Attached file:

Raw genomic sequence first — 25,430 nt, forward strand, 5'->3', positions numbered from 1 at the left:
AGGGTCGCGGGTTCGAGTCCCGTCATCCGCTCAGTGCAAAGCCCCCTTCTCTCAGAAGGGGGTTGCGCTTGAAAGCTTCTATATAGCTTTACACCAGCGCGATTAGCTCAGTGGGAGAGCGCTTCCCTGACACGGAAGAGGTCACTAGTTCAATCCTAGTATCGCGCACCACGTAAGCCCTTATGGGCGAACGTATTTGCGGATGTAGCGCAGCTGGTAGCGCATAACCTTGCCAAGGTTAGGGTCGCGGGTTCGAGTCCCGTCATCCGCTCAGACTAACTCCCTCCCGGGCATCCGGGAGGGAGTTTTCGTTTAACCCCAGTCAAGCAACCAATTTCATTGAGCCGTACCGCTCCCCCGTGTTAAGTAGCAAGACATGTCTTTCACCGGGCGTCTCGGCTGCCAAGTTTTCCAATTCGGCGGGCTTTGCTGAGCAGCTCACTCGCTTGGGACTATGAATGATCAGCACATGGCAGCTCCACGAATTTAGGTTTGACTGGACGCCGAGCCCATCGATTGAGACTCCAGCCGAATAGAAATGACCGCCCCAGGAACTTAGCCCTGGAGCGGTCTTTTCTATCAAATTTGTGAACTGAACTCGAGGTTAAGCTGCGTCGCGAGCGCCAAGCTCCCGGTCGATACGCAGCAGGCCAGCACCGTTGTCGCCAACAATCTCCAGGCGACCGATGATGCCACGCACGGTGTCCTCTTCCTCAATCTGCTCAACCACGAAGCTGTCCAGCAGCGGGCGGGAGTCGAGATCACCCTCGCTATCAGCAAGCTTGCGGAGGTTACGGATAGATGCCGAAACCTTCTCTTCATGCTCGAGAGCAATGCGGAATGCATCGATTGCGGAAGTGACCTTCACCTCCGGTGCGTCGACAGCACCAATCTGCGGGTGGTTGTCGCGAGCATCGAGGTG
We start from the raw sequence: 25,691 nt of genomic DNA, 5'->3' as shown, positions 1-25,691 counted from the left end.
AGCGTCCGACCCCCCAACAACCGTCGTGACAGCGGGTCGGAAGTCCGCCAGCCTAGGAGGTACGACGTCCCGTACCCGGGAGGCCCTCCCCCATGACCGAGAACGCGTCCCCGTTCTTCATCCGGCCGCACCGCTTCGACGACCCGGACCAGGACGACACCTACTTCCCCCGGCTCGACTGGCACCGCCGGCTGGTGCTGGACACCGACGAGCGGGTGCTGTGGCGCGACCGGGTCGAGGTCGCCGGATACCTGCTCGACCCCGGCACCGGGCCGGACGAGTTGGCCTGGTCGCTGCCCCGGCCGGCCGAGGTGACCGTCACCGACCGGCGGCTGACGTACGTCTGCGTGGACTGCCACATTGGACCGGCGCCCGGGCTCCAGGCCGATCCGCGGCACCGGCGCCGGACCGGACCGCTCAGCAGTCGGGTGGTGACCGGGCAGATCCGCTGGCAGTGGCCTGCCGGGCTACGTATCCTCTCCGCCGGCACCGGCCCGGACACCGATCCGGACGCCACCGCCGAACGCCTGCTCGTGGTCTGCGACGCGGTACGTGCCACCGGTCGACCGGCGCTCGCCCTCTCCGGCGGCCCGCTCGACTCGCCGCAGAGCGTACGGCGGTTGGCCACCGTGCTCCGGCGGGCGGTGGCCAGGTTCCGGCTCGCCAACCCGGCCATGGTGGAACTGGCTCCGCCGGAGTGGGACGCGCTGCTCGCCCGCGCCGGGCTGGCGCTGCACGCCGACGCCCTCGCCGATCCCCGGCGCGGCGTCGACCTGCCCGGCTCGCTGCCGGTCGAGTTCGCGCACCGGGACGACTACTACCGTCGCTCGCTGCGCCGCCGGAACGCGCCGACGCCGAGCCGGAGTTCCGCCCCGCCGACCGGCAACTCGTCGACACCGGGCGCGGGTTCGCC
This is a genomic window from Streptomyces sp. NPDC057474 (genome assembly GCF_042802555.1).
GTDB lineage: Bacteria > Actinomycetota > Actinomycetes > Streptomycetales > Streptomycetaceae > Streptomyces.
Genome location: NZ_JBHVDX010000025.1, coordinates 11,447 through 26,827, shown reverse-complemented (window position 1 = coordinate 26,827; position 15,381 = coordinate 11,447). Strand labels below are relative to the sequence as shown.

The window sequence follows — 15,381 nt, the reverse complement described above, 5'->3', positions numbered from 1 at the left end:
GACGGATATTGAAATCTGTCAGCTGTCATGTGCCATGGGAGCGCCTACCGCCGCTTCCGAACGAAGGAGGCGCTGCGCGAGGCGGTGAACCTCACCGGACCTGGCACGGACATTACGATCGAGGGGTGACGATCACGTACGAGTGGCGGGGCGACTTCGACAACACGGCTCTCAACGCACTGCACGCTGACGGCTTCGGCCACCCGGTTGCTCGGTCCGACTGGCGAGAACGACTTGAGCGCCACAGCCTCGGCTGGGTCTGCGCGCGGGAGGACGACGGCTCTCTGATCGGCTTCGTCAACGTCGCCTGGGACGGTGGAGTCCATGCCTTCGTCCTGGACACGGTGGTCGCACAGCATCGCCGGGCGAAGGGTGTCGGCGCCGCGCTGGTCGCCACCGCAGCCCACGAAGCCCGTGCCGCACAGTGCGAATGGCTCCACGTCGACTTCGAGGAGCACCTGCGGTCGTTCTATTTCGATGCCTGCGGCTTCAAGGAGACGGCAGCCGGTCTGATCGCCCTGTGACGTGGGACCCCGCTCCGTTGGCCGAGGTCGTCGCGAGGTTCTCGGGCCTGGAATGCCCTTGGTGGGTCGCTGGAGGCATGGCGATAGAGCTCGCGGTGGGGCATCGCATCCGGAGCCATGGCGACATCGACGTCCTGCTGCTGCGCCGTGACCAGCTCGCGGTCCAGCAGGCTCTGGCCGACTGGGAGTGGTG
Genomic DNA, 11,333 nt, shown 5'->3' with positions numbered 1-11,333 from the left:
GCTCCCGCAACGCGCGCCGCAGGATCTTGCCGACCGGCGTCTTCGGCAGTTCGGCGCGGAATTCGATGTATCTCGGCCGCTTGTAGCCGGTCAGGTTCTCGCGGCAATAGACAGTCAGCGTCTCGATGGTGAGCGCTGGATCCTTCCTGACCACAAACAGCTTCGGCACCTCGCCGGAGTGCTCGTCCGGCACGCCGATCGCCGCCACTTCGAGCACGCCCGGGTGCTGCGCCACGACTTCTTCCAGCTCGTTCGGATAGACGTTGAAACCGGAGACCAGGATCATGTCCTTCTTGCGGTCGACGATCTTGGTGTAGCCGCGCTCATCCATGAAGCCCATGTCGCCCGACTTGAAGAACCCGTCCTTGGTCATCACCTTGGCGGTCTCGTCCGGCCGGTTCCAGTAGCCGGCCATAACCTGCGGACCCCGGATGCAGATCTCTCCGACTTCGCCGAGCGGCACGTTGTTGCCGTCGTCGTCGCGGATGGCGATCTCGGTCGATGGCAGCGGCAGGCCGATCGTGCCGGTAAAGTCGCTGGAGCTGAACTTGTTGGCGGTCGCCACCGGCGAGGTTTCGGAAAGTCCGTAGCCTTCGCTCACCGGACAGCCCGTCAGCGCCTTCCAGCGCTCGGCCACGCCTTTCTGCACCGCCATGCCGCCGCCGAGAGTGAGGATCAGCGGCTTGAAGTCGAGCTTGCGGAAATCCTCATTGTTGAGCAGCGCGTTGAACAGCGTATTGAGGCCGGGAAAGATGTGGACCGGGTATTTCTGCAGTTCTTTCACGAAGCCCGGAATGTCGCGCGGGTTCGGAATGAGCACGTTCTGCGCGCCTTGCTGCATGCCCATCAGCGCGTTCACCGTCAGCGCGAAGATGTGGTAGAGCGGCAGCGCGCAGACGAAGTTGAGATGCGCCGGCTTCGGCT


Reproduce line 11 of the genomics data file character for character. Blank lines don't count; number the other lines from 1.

GCTCCCGCAACGCGCGCCGCAGGATCTTGCCGACCGGCGTCTTCGGCAGTTCGGCGCGGAATTCGATGTATCTCGGCCGCTTGTAGCCGGTCAGGTTCTCGCGGCAATAGACAGTCAGCGTCTCGATGGTGAGCGCTGGATCCTTCCTGACCACAAACAGCTTCGGCACCTCGCCGGAGTGCTCGTCCGGCACGCCGATCGCCGCCACTTCGAGCACGCCCGGGTGCTGCGCCACGACTTCTTCCAGCTCGTTCGGATAGACGTTGAAACCGGAGACCAGGATCATGTCCTTCTTGCGGTCGACGATCTTGGTGTAGCCGCGCTCATCCATGAAGCCCATGTCGCCCGACTTGAAGAACCCGTCCTTGGTCATCACCTTGGCGGTCTCGTCCGGCCGGTTCCAGTAGCCGGCCATAACCTGCGGACCCCGGATGCAGATCTCTCCGACTTCGCCGAGCGGCACGTTGTTGCCGTCGTCGTCGCGGATGGCGATCTCGGTCGATGGCAGCGGCAGGCCGATCGTGCCGGTAAAGTCGCTGGAGCTGAACTTGTTGGCGGTCGCCACCGGCGAGGTTTCGGAAAGTCCGTAGCCTTCGCTCACCGGACAGCCCGTCAGCGCCTTCCAGCGCTCGGCCACGCCTTTCTGCACCGCCATGCCGCCGCCGAGAGTGAGGATCAGCGGCTTGAAGTCGAGCTTGCGGAAATCCTCATTGTTGAGCAGCGCGTTGAACAGCGTATTGAGGCCGGGAAAGATGTGGACCGGGTATTTCTGCAGTTCTTTCACGAAGCCCGGAATGTCGCGCGGGTTCGGAATGAGCACGTTCTGCGCGCCTTGCTGCATGCCCATCAGCGCGTTCACCGTCAGCGCGAAGATGTGGTAGAGCGGCAGCGCGCAGACGAAGTTGAGATGCGCCGGCTTCGGCT